The Superpower Goes to Confession
In a few weeks, George Bush will travel to Omaha Beach
for the 60th anniversary of D-Day. The image of the American soldier of that
"Greatest Generation" is of a selfless and heroic liberator of Europe. It is
the image of the soldier we cherish, the ideal we honor with the new memorial
on the Mall.
Unfortunately, the image of the American soldier the world has seen this week
is that of the jailers of Abu Ghraib humiliating hooded and naked Iraqi
prisoners of war in their cellblock.
Though this was degraded conduct, it does not compare in evil to My Lai, where
women and children were massacred by American soldiers. Yet the administration
seems more shaken by the photos of women soldiers disporting with naked Iraqi
prisoners than was the Nixon White House by news of My Lai. Here is the
depiction of Bush and his warlords in the Financial Times:
George W. Bush and his military commanders humbled themselves before the Arab
world yesterday. ... For a president averse to admitting mistakes and an
administration generally reluctant to apologize, the appearance of Mr. Bush
and U.S. military leaders before the Arab and U.S. media market offered an
unprecedented display of contrition. ...
In Baghdad, Brig. Gen. Mark Kimmett said: "My army's been shamed by this. And
on behalf of my army, I apologize for what those soldiers did to your
citizens." ... Arab TV stations broadcast Condoleezza Rice ... saying, "We are
deeply sorry for what has happened."
The abasement, however, was inadequate for John Kerry. President Bush needs
"to offer the world an explanation," said Kerry, "if that includes
apologizing, he ought to do that."
But if President Bush and Condi Rice are going to apologize and make an act of
contrition for every wretched excess committed by U.S. troops in a guerrilla
war, they should probably install a couple of confessionals in the West Wing.
What did the president and his advisers – and Kerry, who voted to give Bush a
blank check to go to invade Iraq – think a guerrilla war would be like? Has
none of them even seen "The Battle of Algiers," the 1965 film of how Gen.
Massu ended terrorism out of the Casbah?
What we are getting from Abu Ghraib is a glimpse of the dark side of guerrilla
war, with this critical difference: Cameras and minicams are ubiquitous today.
The Internet transmits photos and videos worldwide in a flash. America can no
longer control the images of America's wars.
The insurgents have their own Fox News. It is on their side, and it blankets
an Arab world of 300 million from Marrakech to Mosul more effectively than the
U.S. networks and the BBC put together.
As our networks show us pictures of the desecrated bodies of U.S. contractors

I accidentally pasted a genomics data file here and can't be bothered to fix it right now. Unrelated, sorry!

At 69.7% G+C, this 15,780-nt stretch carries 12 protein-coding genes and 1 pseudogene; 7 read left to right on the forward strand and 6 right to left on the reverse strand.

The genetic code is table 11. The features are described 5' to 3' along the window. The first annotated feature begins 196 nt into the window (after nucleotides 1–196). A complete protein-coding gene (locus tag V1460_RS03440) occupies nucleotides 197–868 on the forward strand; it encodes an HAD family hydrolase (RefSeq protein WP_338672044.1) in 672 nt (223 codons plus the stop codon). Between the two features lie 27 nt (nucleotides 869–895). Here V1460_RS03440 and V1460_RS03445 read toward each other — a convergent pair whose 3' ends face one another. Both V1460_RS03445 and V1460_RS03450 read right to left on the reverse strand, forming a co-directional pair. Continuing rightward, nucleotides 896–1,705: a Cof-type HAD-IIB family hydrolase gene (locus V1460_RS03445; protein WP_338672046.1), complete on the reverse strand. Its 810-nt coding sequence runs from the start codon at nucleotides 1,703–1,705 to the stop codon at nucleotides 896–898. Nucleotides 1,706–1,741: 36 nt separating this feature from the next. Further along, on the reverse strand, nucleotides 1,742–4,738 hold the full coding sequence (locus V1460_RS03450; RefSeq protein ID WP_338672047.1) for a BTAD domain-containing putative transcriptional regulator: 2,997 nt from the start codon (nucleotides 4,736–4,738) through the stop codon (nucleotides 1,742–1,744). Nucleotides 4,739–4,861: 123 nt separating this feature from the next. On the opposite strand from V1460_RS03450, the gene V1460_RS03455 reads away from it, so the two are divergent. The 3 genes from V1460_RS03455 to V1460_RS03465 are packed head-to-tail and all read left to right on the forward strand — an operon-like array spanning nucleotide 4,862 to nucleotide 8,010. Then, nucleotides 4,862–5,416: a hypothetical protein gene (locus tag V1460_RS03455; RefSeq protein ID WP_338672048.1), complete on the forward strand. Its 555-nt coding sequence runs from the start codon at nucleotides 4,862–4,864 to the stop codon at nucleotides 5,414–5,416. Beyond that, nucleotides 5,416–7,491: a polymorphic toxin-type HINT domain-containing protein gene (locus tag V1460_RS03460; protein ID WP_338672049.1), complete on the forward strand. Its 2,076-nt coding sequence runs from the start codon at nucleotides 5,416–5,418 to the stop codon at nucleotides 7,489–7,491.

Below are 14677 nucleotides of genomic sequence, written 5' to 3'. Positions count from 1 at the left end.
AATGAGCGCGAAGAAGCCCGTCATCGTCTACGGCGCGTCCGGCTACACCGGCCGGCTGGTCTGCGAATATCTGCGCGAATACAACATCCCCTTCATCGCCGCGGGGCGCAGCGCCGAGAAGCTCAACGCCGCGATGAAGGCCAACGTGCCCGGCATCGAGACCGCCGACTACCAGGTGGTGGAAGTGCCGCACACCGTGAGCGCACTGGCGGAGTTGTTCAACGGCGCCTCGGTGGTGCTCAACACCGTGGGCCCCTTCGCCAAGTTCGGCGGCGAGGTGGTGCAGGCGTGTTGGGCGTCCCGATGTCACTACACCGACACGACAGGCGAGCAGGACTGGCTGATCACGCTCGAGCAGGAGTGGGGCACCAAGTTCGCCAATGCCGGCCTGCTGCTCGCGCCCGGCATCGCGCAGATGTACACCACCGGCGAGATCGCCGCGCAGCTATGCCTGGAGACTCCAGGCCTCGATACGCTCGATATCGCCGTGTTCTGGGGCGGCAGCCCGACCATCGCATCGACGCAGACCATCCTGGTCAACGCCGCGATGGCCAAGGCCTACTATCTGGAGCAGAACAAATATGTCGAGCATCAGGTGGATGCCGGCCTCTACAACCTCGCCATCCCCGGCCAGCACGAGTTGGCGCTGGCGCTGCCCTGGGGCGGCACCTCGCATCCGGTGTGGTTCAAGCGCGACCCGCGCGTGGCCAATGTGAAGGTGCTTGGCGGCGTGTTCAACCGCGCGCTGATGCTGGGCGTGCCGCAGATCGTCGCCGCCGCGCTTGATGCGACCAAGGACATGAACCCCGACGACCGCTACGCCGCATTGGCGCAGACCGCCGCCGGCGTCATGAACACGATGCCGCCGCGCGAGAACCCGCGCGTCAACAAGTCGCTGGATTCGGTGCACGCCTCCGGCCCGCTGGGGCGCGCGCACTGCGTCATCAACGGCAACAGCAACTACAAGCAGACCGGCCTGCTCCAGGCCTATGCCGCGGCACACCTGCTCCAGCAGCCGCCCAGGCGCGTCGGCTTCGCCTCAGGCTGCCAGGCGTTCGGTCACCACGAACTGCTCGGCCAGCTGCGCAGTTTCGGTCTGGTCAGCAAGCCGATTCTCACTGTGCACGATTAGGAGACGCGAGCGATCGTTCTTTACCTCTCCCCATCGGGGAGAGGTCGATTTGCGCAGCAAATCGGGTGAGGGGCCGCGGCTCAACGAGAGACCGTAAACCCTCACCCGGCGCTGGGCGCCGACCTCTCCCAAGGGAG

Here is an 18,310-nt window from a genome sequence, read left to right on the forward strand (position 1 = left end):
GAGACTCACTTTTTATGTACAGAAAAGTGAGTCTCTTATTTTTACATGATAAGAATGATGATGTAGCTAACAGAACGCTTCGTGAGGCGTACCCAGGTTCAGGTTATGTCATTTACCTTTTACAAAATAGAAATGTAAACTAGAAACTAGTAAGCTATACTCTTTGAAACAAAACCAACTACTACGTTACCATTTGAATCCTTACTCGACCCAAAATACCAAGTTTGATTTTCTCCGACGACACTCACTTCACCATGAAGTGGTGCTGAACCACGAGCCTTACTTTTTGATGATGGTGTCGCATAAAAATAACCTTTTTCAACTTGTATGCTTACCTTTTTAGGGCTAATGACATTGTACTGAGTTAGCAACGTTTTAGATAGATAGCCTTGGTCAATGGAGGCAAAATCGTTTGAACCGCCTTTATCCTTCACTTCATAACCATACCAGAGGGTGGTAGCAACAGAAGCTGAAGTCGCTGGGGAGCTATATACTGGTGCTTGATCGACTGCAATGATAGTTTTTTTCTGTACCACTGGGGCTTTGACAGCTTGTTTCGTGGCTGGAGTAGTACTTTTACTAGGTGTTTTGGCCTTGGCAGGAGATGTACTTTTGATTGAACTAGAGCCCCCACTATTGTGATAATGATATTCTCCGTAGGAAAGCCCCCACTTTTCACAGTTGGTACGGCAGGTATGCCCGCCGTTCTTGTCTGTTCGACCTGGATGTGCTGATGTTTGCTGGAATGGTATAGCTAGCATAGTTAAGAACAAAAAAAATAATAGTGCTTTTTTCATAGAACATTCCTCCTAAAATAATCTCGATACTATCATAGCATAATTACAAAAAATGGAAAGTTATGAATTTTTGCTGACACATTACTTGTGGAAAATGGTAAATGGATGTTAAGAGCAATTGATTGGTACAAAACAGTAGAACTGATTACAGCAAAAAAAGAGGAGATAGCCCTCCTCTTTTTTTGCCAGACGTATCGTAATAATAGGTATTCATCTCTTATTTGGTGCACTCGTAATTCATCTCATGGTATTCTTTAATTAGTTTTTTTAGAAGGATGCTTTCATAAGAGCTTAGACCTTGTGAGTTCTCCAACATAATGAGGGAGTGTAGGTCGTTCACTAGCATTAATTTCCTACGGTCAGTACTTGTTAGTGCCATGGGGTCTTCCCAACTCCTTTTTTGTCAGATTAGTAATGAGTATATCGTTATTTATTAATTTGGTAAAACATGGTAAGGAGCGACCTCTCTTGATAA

being hung from a bridge in Fallujah, Al Jazeera shows Arabs pictures of
maimed and dead women and children from American bullets and shells fired at
Fallujah in retaliation.
As the pictures we see engender hatred of the enemy, the pictures Arabs see
engender hatred of us. And hatred of the United States has never been greater
in the Islamic world, nor has a president ever been so despised. The great
polarization of Arabs and Muslims against the America of George W. Bush that
was the dream of bin Laden has been made reality by the Iraq war.
The Arab street is rooting for the insurgents to win. A slice of the Iraqi
population believes there are times it is justified to kill Americans. Polls
have found support for suicide bombers. This is the price of empire.
If we wish to create a pro-American democracy in Baghdad, we are going to have
to fight a guerrilla war lasting years, against thousands of insurgents.
Winning means more photos of abused Iraqi prisoners and dead Iraqi civilians.
These photos will sicken and dishearten us, but they will enrage and inflame
the Arab world. Are we up to it?
If Bush and his team are unprepared to deal with a lengthening list of U.S.
casualties, and more pictures or videos that portray our soldiers in ways we
did not see them in "Saving Private Ryan," they had best look for the next
exit ramp out.
Massu won the Battle of Algiers. But France lost the war. For the tactics
Massu and his "Paras" used to locate and eradicate the terrorists made the
Algerian Arabs come to accept they were a people apart. And the revulsion
Massu's tactics engendered in France broke the will of the French to hold on
to an Algeria to which they were far more attached than any American is to an
Iraq that we have occupied for scarcely a year.
© 2004 Creators
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